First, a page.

Marine Forecast

We STRONGLY suggested that you review the marine forecast ahead of heading out for a paddling trip. To review the forecast for this paddle trip, visit:

Emergency Information

  • In an emergency, dial 911
  • Report suspicious activity to any park employee or the United States Park Police: (202) 610-7500
  • Nearest hospital: Fort Washington Medical Center (11711 Livingston Rd., Fort Washington, MD 20744): (301) 292-7000

Parking & Shuttles

Since Fort Washington Marina is a full-service marina with a working boatyard, parking can be confusing to newcomers. Dedicated parking spots are generally available near the marina office. If you are not sure about where to park, speak with the office staff or outfitter staff.

Restrooms

  • Full restrooms are located inside the marina office building.

Equipment

  • ALWAYS wear a properly secured personal flotation device (PFD) when participating in paddlesport activities. Make sure that your PFD has a readily accessible safety whistle.
  • A spray skirt is recommended for cold/foul weather.
  • Wear appropriate protective clothing that shields you from the sun (sunglasses, sunblock, hat, and a long-sleeved shirt that can get wet) and is safe to swim in. Water shoes with closed toes will protect you from abrasive hazards at launch areas that can cut your feet.
  • Bring water in bottles than can be secured to your craft. Bring more water than you think you’ll need and drink regularly throughout your journey.​

Outfitters

Camping & Ammenities

  • Water: Restroom facilities have water and showers.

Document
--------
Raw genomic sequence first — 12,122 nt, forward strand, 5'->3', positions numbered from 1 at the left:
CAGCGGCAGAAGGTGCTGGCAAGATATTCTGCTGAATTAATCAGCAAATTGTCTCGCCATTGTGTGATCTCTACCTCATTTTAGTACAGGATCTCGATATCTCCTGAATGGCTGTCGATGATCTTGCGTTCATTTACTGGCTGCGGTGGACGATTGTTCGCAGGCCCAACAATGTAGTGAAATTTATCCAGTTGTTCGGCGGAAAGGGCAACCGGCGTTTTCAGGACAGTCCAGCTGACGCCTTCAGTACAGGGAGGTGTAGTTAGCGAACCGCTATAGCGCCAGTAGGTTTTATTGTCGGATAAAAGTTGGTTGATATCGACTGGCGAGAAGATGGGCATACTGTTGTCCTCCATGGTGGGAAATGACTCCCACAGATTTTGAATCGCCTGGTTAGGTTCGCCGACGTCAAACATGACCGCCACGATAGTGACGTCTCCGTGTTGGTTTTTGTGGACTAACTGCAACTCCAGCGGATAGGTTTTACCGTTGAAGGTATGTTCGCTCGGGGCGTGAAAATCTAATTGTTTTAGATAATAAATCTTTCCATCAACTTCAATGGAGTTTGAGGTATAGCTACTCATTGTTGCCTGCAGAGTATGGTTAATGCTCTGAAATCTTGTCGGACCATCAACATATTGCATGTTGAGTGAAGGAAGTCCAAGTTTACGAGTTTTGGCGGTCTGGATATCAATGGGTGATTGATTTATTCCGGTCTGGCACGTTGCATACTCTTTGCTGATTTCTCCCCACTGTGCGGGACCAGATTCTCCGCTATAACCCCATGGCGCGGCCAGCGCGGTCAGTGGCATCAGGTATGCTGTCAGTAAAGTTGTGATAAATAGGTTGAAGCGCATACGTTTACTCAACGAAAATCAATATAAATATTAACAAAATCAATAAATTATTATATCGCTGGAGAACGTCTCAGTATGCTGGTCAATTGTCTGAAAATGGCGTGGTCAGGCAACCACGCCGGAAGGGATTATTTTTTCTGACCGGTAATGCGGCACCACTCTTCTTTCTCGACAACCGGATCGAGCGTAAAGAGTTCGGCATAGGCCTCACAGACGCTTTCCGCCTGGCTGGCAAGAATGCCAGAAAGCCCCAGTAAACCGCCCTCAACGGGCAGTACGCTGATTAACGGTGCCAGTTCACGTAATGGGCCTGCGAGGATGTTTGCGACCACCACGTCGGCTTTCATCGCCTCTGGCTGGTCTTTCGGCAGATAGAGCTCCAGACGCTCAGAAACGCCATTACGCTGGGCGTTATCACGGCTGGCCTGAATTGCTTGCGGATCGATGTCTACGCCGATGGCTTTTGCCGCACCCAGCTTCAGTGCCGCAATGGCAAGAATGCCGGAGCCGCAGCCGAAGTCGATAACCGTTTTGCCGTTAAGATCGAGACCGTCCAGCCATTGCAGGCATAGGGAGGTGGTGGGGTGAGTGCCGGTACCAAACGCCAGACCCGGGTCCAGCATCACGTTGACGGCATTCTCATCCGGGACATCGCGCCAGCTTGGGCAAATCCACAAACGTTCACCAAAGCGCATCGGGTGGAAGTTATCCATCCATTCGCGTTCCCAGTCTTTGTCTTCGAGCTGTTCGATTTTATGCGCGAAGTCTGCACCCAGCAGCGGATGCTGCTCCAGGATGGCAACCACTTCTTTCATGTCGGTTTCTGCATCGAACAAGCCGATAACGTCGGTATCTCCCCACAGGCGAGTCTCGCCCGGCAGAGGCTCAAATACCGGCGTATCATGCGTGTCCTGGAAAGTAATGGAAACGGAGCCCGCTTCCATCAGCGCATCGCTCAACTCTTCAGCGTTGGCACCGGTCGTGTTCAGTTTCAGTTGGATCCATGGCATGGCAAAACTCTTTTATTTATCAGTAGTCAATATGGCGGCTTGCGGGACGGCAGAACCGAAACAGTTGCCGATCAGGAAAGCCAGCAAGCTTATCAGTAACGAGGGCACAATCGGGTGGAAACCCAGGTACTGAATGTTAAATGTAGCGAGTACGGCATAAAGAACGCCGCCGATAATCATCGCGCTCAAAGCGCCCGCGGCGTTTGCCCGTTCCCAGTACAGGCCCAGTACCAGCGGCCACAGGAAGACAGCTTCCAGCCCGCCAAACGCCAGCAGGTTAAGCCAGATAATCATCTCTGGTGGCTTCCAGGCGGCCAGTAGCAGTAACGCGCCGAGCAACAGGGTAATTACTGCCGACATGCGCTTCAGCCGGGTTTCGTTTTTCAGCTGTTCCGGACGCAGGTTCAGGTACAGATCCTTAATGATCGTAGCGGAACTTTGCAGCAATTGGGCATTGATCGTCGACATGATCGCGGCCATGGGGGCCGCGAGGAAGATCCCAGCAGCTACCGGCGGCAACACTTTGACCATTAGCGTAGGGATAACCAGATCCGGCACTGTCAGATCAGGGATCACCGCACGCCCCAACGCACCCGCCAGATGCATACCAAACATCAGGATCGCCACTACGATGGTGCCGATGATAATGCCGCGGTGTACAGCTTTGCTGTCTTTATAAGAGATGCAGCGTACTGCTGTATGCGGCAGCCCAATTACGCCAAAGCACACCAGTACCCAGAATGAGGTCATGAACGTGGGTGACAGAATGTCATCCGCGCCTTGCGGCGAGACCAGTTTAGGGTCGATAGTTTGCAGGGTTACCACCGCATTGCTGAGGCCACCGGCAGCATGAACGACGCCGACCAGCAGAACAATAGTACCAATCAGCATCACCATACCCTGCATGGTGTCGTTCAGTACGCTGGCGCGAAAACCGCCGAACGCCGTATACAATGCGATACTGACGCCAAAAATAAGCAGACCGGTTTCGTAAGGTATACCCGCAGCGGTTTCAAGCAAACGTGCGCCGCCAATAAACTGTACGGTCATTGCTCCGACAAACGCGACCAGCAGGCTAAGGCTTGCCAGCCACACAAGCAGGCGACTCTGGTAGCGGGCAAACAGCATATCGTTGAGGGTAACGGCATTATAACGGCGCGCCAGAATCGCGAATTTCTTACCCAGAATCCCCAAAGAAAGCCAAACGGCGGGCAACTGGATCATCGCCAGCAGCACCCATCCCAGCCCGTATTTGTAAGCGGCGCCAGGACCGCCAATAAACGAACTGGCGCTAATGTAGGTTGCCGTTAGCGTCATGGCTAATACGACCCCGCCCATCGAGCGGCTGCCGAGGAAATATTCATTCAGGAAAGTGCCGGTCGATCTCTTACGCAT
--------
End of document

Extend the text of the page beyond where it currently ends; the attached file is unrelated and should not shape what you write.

• Camping: Camping is not permitted at Fort Washington Marina, Fort Washington Park, or Piscataway Park.
  • Concession: Proud Mary Restaurant, located at Fort Washington Marina, is a convenient place to grab dinner after paddling.

Trail History

Captain John Smith Chesapeake NHT

  • Smith visited the area that is now Piscataway Park in June 1608. He met with Piscataway Indians in a town called Moyaone, the political center of the Piscataway nation at the time. Archaeological evidence shows indigenous occupation of the area for approximately 11,000 years. Piscataway towns in this area sustained themselves on the natural riches of the Potomac and Piscataway Creek, as well as game and agriculture. Visitors to Piscataway Park can experience a natural landscape similar to that found during the height of American Indian habitation and the Colonial era.
  • By the end of the 17th century, this land became an integral part of the tobacco culture that remained central to Southern Maryland economy for the next 300 years.
  • Directly across the river from Fort Washington Park, there is a bald eagle nest in Fort Hunt Park. Keep an eye out for osprey and heron near the shallows as well. This section of the Potomac is also a popular destination for recreational fishing: common species include bass and the invasive snakehead fish.

Star-Spangled Banner NHT